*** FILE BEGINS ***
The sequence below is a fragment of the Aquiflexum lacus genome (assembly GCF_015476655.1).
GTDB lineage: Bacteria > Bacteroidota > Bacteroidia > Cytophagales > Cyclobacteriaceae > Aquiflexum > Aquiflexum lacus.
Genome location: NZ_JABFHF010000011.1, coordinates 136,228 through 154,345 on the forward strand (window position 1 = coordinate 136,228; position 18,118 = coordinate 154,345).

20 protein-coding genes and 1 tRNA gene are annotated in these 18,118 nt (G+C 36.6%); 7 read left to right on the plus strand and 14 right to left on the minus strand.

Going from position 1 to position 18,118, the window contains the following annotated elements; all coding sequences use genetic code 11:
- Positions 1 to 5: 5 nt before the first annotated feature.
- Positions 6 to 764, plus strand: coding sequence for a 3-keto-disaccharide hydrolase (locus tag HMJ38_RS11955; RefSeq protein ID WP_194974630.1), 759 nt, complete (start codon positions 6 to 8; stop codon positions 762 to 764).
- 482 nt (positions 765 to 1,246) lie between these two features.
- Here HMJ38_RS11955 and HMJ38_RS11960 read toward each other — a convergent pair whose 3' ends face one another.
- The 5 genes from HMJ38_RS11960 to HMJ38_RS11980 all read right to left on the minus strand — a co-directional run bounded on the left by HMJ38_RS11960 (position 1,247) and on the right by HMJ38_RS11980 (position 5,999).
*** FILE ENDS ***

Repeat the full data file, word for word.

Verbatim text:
The sequence below is a fragment of the Aquiflexum lacus genome (assembly GCF_015476655.1).
GTDB lineage: Bacteria > Bacteroidota > Bacteroidia > Cytophagales > Cyclobacteriaceae > Aquiflexum > Aquiflexum lacus.
Genome location: NZ_JABFHF010000011.1, coordinates 136,228 through 154,345 on the forward strand (window position 1 = coordinate 136,228; position 18,118 = coordinate 154,345).

20 protein-coding genes and 1 tRNA gene are annotated in these 18,118 nt (G+C 36.6%); 7 read left to right on the plus strand and 14 right to left on the minus strand.

Going from position 1 to position 18,118, the window contains the following annotated elements; all coding sequences use genetic code 11:
- Positions 1 to 5: 5 nt before the first annotated feature.
- Positions 6 to 764, plus strand: coding sequence for a 3-keto-disaccharide hydrolase (locus tag HMJ38_RS11955; RefSeq protein ID WP_194974630.1), 759 nt, complete (start codon positions 6 to 8; stop codon positions 762 to 764).
- 482 nt (positions 765 to 1,246) lie between these two features.
- Here HMJ38_RS11955 and HMJ38_RS11960 read toward each other — a convergent pair whose 3' ends face one another.
- The 5 genes from HMJ38_RS11960 to HMJ38_RS11980 all read right to left on the minus strand — a co-directional run bounded on the left by HMJ38_RS11960 (position 1,247) and on the right by HMJ38_RS11980 (position 5,999).